Take care
Trisha xx


Hi Ang
We still not have had that phone call ! Thank you - I think our colleagues just forget - after all they have no comprehension of this grief - and like you the new year and all the talk of holidays is awful . I think working works for me too - end of the day I am totally shattered and I expect you are still doing four days work in the three you are now down to.
Trisha xx

Dear Trisha,
Thank you for such a lovely post, I am sure that you are right in what you say. x

Dear Mary
Thank you. I have often wanted to post how much I admire your kind words and compassion to everyone on here. And how brave you are as I know you have some major health problems - but you deal with it so well and find time to encourage others Stan sounds like a man to be proud of. I don’t know where you live but if perchance you were close I know I would love to share a cup of tea with you. So thank you again for your kind words.
Take care
Trisha xx

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I live in the North of England, Trisha, it would be lovely to have a cup of tea together,
You take care too.
Thank you for the lovely message. x

Trisha, thank you for your reply.

I’ve decided to be signed off for another two weeks. I’m in an awkward situation where I work with someone I thought was a friend, I’d known him since we were very little as our Dad’s were good friends and neighbours. It was my friends Dad who was there with me the day I found him. For some poor than, less than an excuse, he didn’t even come to my Dad’s funeral despite messaging me to say he’d be there. I can’t stand the thought of having to look at him anymore. When he started at my work, I took him under my wing and trained him up introducing him to everyone as my childhood pal thanks to our pops.
It’s hard isn’t it? Knowing how to deal with people. I know everything is just times a million cause of the grief. I can’t get stressed, it’s too much just now. I completely lose it.
Anyway, thanks again for your offer and support.

Dear Mary

I am afraid we will have to forego the tea as I live in London - but it was a nice thought. Will let you know if I venture North anytime soon.

Dear Watt - you will know when you are ready - I just felt one day ‘I can do this’. I think the thought of going back was actually worse than the reality. I can understand how you feel with regard to your so called friend - but I would say that he is probably nothing more than scared. My lovely husband’s best friend disappeared while my husband’s mother was dying - he came back two years later and admitted he was so frightened he could not cope. Not much of an excuse but my husband forgave him and they became friends again. Life is, as we know, too short for regret. He was devastated when Gary died and calls me from time to time and is so lost. They were friends from starting high school so nearly fifty years. Some people are very weak and one day the person who let you down will realise what he has thrown away. He will find it hard to apologise knowing how much he has hurt you. He is the weak one my dear not you and is to be pitied not feared. When you feel strong enough to go back to work you will know. Most people are kind but some just do not seem blessed with manners nor consideration for others.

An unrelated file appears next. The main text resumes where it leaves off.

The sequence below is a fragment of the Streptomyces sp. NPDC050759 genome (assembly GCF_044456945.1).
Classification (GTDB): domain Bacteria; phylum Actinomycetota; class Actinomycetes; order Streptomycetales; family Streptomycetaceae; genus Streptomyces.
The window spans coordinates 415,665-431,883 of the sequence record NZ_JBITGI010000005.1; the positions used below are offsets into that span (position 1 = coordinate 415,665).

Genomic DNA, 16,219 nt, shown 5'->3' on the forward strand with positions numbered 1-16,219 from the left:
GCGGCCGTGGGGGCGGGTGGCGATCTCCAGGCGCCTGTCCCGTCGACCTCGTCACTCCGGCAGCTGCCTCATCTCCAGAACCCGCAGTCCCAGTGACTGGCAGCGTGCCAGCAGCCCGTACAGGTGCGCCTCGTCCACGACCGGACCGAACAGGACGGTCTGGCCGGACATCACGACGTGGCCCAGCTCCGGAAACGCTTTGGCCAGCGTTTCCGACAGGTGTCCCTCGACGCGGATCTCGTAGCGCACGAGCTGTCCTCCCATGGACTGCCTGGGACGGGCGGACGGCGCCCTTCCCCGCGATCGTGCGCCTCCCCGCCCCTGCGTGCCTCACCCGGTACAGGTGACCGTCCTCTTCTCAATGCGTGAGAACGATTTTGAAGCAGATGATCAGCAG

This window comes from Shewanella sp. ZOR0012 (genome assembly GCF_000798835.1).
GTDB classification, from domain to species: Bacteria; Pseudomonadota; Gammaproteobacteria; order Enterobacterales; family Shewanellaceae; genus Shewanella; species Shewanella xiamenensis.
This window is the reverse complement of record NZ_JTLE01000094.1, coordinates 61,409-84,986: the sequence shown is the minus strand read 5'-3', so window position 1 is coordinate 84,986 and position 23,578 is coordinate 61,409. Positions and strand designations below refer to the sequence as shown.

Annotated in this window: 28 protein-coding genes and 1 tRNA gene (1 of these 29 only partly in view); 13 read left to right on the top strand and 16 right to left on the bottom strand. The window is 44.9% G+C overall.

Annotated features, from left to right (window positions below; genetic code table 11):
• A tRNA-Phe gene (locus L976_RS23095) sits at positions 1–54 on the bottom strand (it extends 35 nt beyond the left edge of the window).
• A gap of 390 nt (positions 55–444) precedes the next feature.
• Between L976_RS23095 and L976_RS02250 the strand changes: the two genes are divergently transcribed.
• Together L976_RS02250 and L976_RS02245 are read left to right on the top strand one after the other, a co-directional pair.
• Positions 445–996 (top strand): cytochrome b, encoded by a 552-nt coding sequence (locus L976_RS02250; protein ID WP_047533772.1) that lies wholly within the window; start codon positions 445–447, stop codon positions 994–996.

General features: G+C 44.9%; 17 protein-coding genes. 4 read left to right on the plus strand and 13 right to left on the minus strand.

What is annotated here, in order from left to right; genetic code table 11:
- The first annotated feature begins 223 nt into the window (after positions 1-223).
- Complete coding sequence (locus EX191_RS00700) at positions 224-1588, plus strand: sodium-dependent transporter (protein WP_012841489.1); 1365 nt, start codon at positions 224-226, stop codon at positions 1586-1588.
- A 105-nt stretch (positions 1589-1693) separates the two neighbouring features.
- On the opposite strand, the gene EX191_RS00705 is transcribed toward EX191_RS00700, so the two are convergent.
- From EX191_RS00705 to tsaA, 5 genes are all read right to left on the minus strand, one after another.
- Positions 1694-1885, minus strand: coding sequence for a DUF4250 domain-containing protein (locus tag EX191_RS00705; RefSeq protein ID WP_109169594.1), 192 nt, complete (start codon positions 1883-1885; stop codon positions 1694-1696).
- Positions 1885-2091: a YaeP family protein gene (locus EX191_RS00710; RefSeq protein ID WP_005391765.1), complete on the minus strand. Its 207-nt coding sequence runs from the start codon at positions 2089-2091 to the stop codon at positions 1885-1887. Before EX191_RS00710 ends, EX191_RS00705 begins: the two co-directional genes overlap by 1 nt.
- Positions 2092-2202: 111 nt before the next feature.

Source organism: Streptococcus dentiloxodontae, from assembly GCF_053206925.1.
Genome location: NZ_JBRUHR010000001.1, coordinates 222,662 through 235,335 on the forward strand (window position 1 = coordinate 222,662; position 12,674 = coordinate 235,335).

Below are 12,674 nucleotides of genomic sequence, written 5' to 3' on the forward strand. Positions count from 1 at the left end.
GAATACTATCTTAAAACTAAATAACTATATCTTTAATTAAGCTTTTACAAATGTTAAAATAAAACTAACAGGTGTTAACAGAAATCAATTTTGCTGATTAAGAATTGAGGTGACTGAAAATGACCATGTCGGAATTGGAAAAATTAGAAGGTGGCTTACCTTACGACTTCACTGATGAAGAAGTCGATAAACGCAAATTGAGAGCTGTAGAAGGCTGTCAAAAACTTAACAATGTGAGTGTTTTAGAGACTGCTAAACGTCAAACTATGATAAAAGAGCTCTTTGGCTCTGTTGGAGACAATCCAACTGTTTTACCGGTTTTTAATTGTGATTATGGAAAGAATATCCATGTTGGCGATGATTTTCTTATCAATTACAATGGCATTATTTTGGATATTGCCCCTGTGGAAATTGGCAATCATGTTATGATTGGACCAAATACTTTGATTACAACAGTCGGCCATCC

Trisha xx

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Please do, Trisha, that would be lovely.

I lost my husband very suddenly in January 2018. I was devastated. It was so very hard. However I felt I needed some normality and went back to work on the spring. I loved my team and knew they would understand. Then big shock I was made redundant. It came at at time when I was still fragile and grieving. It was like another bereavement. I didn’t want to retire as I had looked forward to retirement with my husband but now work helped fill my days. After a lot of heart ache i was redeployed within the organisational to a lovely supportive environment and have reduced my hours . Everyone is very kind and I lke being occupied. Sometimes weekends are lonely and I don’t llke making plans. My house is my refuge and I can feel anxious to leave it. Life can be quite routine but I am trying to make sure I do take up offers to go out with family and friends.

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Dear Dott
I am glad you find work helps you - but it must have been so hard to be made redundant at a time when you were vulnerable and grieving. I too was planning on cutting down my hours ready for retirement but having lost my husband there seems very little point now. My employers want to me to see an occupational health provider to see if there are any adjustments they can make to help with my stress. My stress is nothing to do with my grief it is about about them giving me too much extra work. I am therefore very wary - usually I would take on anything but I have learnt to say no and I don’t think they like it, so I am fearful and do not really trust their motives. Once I would not have worried - but without my lovely husband everything is different. I am not good with plans either and also find home a refuge so when I balk at going away for work they do not understand. I do make an effort too with family and friends -and hopefully one day it will come naturally rather than having to make an effort.

Hi Trisha
Thanks for your reply. I think you should be proud that you are saying no to the extra work. That would be hard at any time. Recognising what’s best for you and sticking to it is good. For me making myself do things when I feel like staying in is hard, We are all on steep learning curve we never wanted or thought we would be on.